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September's funeral for Senator John McCain was a solemn occasion, in which loved ones and colleagues shared all sorts of memories about the late politician.
"President Bush and I, we are forever seatmates because of protocol, and that's how we sit at all the official functions," Obama said during an exclusive interview on TODAY Thursday. "He's my partner in crime at every major thing where all the 'formers' gather. So we're together all the time."
"I love him to death," she added. "He's a wonderful man, he's a funny man."
It was a moment Obama never expected to make headlines, but that's what happened.
"It was a simple gesture," she said. Bush was getting a cough drop from his wife, Obama recalled, and "I looked over and I said, 'Hand me a cough drop.'"
Meanwhile, a White House logo on the box caught her eye.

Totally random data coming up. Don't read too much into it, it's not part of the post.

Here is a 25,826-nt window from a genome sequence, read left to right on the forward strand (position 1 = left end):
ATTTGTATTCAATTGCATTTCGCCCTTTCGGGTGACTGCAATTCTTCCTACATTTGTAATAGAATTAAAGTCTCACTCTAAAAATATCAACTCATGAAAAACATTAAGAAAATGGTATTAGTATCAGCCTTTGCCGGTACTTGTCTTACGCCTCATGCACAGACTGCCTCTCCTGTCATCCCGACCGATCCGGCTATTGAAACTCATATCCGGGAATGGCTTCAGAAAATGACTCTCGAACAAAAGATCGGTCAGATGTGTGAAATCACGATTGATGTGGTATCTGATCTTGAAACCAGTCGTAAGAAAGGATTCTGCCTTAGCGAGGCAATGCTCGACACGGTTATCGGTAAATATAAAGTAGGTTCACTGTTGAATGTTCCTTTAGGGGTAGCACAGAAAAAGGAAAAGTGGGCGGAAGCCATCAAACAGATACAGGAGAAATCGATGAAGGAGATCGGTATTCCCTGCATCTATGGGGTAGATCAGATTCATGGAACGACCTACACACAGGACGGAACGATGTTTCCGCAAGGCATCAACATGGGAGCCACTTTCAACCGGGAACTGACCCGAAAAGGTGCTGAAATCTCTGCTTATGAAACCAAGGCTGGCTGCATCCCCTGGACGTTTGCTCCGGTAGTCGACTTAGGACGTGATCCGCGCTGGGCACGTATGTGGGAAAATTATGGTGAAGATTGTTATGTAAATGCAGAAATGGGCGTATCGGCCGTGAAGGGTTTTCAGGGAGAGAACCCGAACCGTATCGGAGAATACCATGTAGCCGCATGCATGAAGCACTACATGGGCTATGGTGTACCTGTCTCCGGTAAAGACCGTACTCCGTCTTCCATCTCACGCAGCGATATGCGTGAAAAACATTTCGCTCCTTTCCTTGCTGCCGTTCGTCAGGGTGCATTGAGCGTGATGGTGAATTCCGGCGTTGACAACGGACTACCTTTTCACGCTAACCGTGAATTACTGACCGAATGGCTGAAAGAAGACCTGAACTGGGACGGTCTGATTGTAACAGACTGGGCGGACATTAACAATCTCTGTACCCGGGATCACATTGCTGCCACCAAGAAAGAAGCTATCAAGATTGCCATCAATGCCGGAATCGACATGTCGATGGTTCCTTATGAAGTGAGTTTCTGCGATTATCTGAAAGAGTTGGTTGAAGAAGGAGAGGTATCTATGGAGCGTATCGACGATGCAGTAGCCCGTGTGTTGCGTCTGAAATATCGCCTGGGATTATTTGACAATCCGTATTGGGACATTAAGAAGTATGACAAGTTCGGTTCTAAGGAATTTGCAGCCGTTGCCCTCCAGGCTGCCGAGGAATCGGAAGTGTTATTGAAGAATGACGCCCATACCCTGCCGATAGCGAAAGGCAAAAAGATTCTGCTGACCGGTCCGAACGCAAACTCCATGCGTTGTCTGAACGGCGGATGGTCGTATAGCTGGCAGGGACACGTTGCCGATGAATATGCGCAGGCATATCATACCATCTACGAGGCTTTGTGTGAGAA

"I will add, they were old cough drops," she said. "I said, 'How long have you had these things?' He said, 'A long time; we've got a lot of these.'"
Jenna Bush Hager confirmed as much Friday on TODAY.
"They had the White House, the presidential seal. I think when he left he just took a bunch of those, because they are collectors' items," she said.
Jenna also recalled a conversation she had with her father about the exchange.
"I was like, 'Dad, are you going to say something on Twitter?' And he's like, 'I’m not on Twitter.' And I'm like, 'You are old,'" she said. "But he wrote her a separate letter. They are friends."
We've seen the former first lady and Bush be chummy in the past, sharing a hug at the National Museum of African American History and Culture dedication ceremony in 2016.
"(The friendship) surprised everybody," Bush said. "That's what's so weird about society today, (the surprise) that people on opposite sides of the political spectrum can actually like each other."
Obama reflected those feelings on Thursday, saying she hoped the little viral moment would carry a big message.
"That's what people are hoping for," she said. "Party doesn't separate us, color, gender, those kinds of things don't separate us.
"It's the messages we send. If we're the adults and the leaders in the room and we're not showing that level of decency, we cannot expect our children to do the same ... I think about the next generation, every single time."